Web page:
The wind began to pickup and started the birds a dancing when all of a sudden a you heard a shooter yell out and say ... "Yeah Baby! Now its getting fun" ... and ya know he was right. I saw few good/great shooters begin to miss and start complaining about this and that while many others began to compensate and break targets, most of them shot just as good or better as if there had been no wind at all.

    Real shooters do not complain and that is why complainers are not real shooters. The sport has all kinds in it and the complaining shooters are the worst kind to have in it.
     
  12. Mike Michalski

    Mike Michalski Member

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    Dear Mr. Dodd, I've been reading your posts with interest and admiration for a while now but the above is one of your best. You've covered not only the progression but the realities of trap (life?) while including a little self effacing humor. My high regards. Mike
     
  13. dverna

    dverna Active Member

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    Bob Dodd,
    Great answer!!!

    I am a new (ignorant) shooter. I do not complain about targets very much if at all. I figure they are the same for everyone on the squad and my job is to learn to break them all.

    I see "good" shooters pissing and moaning about target speeds/heights/spin. These folks get bothersome, boring and irritate me.

    I have been lucky to shoot with more than one All-American this past year and notice they do not complain very much. They just break targets like a machine. That may be why they are "great" shooters.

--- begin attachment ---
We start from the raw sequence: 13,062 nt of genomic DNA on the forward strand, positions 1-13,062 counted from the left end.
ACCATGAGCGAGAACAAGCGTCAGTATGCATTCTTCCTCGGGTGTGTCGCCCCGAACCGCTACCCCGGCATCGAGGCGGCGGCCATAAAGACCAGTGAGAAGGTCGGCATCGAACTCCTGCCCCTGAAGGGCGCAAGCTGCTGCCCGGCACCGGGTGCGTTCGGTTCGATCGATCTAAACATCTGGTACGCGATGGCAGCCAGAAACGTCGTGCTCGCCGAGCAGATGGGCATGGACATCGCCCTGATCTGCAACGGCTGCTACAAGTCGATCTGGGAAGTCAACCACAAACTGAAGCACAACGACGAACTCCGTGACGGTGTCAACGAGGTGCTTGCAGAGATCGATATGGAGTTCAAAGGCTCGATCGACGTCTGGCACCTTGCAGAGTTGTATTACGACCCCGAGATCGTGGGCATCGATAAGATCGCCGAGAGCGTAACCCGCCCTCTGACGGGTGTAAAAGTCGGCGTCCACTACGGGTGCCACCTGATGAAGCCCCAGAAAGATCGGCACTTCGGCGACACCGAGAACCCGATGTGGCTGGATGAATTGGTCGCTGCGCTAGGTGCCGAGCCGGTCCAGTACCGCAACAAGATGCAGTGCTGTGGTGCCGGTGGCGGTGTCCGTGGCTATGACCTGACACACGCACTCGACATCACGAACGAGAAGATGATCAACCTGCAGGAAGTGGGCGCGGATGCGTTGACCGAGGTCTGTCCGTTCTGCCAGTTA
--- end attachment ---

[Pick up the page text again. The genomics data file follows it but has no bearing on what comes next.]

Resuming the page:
Don
     
  14. lumper

    lumper TS Member

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    Jackie ... I would not consider you to be a complainer in that instance but just a typical skeet shooter ... just kidding but seriously pointing out an obvious problem is not complaining unless you stood there and also went on about how it effected your score and it was that one little problem as to why you shot the way you did and that was why ... well ... about a this or that ago is when you would have become one of them complainer.
     
  15. jnoemanh

    jnoemanh TS Member

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    I don't shoot registered targets any more, so scores and averages don't mean much. I like to shoot on windy days, the windier, the better. The wife and I were shooting, just the two of us, a couple months ago, when a thunderstorm passed through. Gusy winds and rain - it was of the most fun shoots we've had in a long time. We were both wet and laughing when we finished.